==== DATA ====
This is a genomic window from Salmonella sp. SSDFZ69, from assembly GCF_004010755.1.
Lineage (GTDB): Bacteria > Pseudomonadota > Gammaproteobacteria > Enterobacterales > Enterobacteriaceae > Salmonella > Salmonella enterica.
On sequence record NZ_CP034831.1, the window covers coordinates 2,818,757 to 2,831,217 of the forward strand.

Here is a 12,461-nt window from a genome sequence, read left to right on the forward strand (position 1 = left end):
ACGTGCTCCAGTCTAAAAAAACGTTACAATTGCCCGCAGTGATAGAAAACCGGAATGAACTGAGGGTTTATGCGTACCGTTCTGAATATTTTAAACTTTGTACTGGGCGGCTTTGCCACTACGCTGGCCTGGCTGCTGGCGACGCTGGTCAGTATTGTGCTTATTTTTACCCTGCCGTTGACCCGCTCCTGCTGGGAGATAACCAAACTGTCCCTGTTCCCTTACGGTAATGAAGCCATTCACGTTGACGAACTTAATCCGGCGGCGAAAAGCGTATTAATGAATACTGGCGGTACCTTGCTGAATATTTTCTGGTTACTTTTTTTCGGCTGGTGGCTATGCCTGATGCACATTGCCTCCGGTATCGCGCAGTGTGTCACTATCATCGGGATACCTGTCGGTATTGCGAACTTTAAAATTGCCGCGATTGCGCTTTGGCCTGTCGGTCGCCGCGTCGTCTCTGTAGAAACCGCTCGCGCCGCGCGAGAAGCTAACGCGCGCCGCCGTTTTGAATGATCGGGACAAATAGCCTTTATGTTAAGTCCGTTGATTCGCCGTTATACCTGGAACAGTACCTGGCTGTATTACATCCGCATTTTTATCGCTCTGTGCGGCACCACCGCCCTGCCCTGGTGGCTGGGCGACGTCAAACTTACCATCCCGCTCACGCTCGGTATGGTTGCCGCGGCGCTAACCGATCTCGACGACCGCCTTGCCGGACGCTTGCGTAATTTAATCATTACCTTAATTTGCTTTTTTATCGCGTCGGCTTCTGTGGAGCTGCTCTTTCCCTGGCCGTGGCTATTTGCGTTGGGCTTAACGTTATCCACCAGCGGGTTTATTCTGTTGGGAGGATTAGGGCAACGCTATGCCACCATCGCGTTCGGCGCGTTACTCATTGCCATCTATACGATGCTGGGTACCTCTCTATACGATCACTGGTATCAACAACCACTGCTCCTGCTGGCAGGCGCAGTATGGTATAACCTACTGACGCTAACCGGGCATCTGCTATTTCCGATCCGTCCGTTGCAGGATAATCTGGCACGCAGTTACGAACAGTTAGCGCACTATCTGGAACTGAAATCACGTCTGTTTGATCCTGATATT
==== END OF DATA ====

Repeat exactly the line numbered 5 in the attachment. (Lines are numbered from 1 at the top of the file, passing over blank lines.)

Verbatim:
ACGTGCTCCAGTCTAAAAAAACGTTACAATTGCCCGCAGTGATAGAAAACCGGAATGAACTGAGGGTTTATGCGTACCGTTCTGAATATTTTAAACTTTGTACTGGGCGGCTTTGCCACTACGCTGGCCTGGCTGCTGGCGACGCTGGTCAGTATTGTGCTTATTTTTACCCTGCCGTTGACCCGCTCCTGCTGGGAGATAACCAAACTGTCCCTGTTCCCTTACGGTAATGAAGCCATTCACGTTGACGAACTTAATCCGGCGGCGAAAAGCGTATTAATGAATACTGGCGGTACCTTGCTGAATATTTTCTGGTTACTTTTTTTCGGCTGGTGGCTATGCCTGATGCACATTGCCTCCGGTATCGCGCAGTGTGTCACTATCATCGGGATACCTGTCGGTATTGCGAACTTTAAAATTGCCGCGATTGCGCTTTGGCCTGTCGGTCGCCGCGTCGTCTCTGTAGAAACCGCTCGCGCCGCGCGAGAAGCTAACGCGCGCCGCCGTTTTGAATGATCGGGACAAATAGCCTTTATGTTAAGTCCGTTGATTCGCCGTTATACCTGGAACAGTACCTGGCTGTATTACATCCGCATTTTTATCGCTCTGTGCGGCACCACCGCCCTGCCCTGGTGGCTGGGCGACGTCAAACTTACCATCCCGCTCACGCTCGGTATGGTTGCCGCGGCGCTAACCGATCTCGACGACCGCCTTGCCGGACGCTTGCGTAATTTAATCATTACCTTAATTTGCTTTTTTATCGCGTCGGCTTCTGTGGAGCTGCTCTTTCCCTGGCCGTGGCTATTTGCGTTGGGCTTAACGTTATCCACCAGCGGGTTTATTCTGTTGGGAGGATTAGGGCAACGCTATGCCACCATCGCGTTCGGCGCGTTACTCATTGCCATCTATACGATGCTGGGTACCTCTCTATACGATCACTGGTATCAACAACCACTGCTCCTGCTGGCAGGCGCAGTATGGTATAACCTACTGACGCTAACCGGGCATCTGCTATTTCCGATCCGTCCGTTGCAGGATAATCTGGCACGCAGTTACGAACAGTTAGCGCACTATCTGGAACTGAAATCACGTCTGTTTGATCCTGATATT